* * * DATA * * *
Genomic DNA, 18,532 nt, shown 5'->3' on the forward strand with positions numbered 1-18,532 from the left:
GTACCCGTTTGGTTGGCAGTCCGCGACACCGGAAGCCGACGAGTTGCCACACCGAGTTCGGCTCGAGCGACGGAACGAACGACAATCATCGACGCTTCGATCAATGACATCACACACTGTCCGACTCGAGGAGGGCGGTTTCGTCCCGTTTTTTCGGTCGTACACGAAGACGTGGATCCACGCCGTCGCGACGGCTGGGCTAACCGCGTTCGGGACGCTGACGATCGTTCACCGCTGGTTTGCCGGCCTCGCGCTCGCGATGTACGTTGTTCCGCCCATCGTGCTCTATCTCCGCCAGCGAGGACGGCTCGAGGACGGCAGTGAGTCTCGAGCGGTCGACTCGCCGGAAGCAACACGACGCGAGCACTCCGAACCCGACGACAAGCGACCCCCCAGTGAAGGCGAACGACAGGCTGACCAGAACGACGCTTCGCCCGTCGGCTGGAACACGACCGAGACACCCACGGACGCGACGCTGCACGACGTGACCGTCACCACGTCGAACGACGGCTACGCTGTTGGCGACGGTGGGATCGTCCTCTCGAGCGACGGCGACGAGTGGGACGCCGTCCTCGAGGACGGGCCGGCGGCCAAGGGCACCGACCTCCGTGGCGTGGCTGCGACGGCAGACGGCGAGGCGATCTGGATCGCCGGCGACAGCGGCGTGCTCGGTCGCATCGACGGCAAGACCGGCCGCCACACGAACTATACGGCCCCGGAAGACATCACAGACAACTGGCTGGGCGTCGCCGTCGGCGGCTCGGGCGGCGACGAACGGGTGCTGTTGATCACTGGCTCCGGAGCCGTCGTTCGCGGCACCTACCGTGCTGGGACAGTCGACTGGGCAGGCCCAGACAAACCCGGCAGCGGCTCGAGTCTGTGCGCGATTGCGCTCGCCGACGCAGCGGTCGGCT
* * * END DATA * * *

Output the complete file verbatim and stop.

Genomic DNA, 18,532 nt, shown 5'->3' on the forward strand with positions numbered 1-18,532 from the left:
GTACCCGTTTGGTTGGCAGTCCGCGACACCGGAAGCCGACGAGTTGCCACACCGAGTTCGGCTCGAGCGACGGAACGAACGACAATCATCGACGCTTCGATCAATGACATCACACACTGTCCGACTCGAGGAGGGCGGTTTCGTCCCGTTTTTTCGGTCGTACACGAAGACGTGGATCCACGCCGTCGCGACGGCTGGGCTAACCGCGTTCGGGACGCTGACGATCGTTCACCGCTGGTTTGCCGGCCTCGCGCTCGCGATGTACGTTGTTCCGCCCATCGTGCTCTATCTCCGCCAGCGAGGACGGCTCGAGGACGGCAGTGAGTCTCGAGCGGTCGACTCGCCGGAAGCAACACGACGCGAGCACTCCGAACCCGACGACAAGCGACCCCCCAGTGAAGGCGAACGACAGGCTGACCAGAACGACGCTTCGCCCGTCGGCTGGAACACGACCGAGACACCCACGGACGCGACGCTGCACGACGTGACCGTCACCACGTCGAACGACGGCTACGCTGTTGGCGACGGTGGGATCGTCCTCTCGAGCGACGGCGACGAGTGGGACGCCGTCCTCGAGGACGGGCCGGCGGCCAAGGGCACCGACCTCCGTGGCGTGGCTGCGACGGCAGACGGCGAGGCGATCTGGATCGCCGGCGACAGCGGCGTGCTCGGTCGCATCGACGGCAAGACCGGCCGCCACACGAACTATACGGCCCCGGAAGACATCACAGACAACTGGCTGGGCGTCGCCGTCGGCGGCTCGGGCGGCGACGAACGGGTGCTGTTGATCACTGGCTCCGGAGCCGTCGTTCGCGGCACCTACCGTGCTGGGACAGTCGACTGGGCAGGCCCAGACAAACCCGGCAGCGGCTCGAGTCTGTGCGCGATTGCGCTCGCCGACGCAGCGGTCGGCT